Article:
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Comment Re:Not what he said. (Score 3, Insightful) 594

But there is a question of balance. $21/hour in the Bay Area isn't much, but with a little overtime it isn't terrible for a low to no skill job. It also isn't that different than $25/hour after union dues. Ergonomics and on the job injury are dealt with by workers comp, and the company eventually has an incentive to address material issues, especially in California.

While I like living in California and many of the protections it offers workers, it is already a lot like being in a union. Why add the extra layer of crooks to the mix?

Not only that, but absent a very very tight job market, if Tesla is really paying so poorly for the area and treating everyone so badly then why work from them? If they aren't having any trouble getting employees then either they have one hell of a PR department to cover these awful awful conditions or.. maybe those awful conditions don't exist and the UAW just wants another source of dues?

Comment Re:Not what he said. (Score 1) 594

Exactly he's complaint is not against Unions per se but against someone who purposely got hired by Tesla for the expressed purpose of instigating Unionization.

As it stands, it still begs the question: why? If you are of the conviction that all workers should be encouraged to be in a union, is it wrong to try to convince others that they should join? IOW, does freedom of speech only hold for the right kind of opinions? Taking a job with Tesla so you can talk to your colleagues about joining a union is no different than going to any other place to argue for your particular opinions; or going to another country as a missionary. Is that morally wrong?

In very general terms and most cases, missionaries don't show up in another country telling people they're structural engineers or the like and then proselytize. Is that sometimes the case, yes I imagine it happens for reasons of safety and such. I'm sure you could try and make the comparison that what this person may have done is exactly the same thing, entering hostile territory under false pretenses. Whether that comparison is accurate or not doesn't actually change the base fact that it is dishonest and arguably immoral.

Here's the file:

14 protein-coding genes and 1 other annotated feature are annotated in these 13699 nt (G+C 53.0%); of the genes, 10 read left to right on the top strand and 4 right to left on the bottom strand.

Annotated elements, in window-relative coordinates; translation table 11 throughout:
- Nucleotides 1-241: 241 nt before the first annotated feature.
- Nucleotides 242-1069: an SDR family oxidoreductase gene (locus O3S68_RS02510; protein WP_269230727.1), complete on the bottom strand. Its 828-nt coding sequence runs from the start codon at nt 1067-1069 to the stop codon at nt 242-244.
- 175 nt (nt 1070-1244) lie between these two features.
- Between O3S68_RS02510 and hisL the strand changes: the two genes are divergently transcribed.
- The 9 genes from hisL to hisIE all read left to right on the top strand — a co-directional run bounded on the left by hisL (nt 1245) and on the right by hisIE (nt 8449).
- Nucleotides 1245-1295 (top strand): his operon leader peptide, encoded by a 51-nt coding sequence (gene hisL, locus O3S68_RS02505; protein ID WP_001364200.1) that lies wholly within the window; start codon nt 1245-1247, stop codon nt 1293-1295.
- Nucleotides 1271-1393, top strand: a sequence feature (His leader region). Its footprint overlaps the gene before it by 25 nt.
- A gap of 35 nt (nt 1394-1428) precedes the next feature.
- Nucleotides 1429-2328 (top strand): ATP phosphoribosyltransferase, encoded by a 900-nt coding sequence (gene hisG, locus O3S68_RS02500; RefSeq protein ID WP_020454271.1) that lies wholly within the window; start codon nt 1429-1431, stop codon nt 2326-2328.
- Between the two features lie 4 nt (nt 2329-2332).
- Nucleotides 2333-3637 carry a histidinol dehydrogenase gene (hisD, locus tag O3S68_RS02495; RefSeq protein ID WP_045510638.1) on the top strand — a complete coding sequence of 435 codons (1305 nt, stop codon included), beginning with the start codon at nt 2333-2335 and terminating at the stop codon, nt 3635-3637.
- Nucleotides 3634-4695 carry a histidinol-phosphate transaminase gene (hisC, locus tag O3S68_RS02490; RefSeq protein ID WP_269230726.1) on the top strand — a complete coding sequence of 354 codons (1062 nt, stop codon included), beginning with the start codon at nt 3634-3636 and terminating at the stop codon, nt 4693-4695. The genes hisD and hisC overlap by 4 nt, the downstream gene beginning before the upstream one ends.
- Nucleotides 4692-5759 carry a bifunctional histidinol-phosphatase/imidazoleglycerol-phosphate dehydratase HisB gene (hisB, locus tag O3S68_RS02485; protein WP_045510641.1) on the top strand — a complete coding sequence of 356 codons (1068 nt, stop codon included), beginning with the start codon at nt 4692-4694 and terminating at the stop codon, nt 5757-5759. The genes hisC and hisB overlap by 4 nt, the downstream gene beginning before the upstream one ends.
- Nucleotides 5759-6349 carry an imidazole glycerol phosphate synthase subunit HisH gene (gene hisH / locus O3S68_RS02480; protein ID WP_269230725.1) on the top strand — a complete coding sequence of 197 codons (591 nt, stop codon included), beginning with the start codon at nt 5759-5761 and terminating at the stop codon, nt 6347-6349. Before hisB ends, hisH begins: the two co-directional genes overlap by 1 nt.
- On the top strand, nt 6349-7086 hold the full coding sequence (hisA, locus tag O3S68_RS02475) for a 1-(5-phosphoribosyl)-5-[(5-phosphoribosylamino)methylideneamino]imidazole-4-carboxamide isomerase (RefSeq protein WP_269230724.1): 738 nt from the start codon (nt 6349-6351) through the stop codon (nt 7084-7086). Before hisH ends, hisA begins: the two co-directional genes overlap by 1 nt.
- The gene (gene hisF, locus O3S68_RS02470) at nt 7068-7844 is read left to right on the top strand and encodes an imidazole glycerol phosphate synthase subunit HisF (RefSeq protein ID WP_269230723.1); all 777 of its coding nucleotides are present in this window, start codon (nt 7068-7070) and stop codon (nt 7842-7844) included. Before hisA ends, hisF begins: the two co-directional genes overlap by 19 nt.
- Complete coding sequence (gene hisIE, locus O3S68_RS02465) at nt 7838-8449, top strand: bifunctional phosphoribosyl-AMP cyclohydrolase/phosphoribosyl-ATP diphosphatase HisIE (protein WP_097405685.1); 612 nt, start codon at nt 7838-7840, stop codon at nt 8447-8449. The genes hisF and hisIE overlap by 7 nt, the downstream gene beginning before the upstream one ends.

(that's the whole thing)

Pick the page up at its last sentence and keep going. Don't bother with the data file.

This has nothing to do with freedom of speech, no one is saying this person can't agitate for unions at all, but whether or not he was paid to go in as an agent of the UAW to take employment under false pretenses purely to advance the agenda of the UAW. It's one thing if the workers at Tesla hated life and figured the only way to fix things were to bring in the UAW and it's something else entirely if the UAW said to itself, "There's an untapped source of union dues!", and decided to pull some shenanigans.

Comment Re:Trying to get shot? (Score 1) 678

That is maybe the dumbest thing I have read in a while.

That's one perspective. Another perspective is, since you clearly have no idea what I'm talking about, your opinion on the perspicacity of my argument doesn't carry a lot of weight.

"for the sake of liberty give up your rights" That's some strange doublethink.

Particularly given that that quote "for the sake of liberty give up your rights" can't be found in any of the things I said. Unless you think that the DELUSION that guns enhance your liberty is what you have a right to - that you think you have a right to be deluded and not have anybody tell you.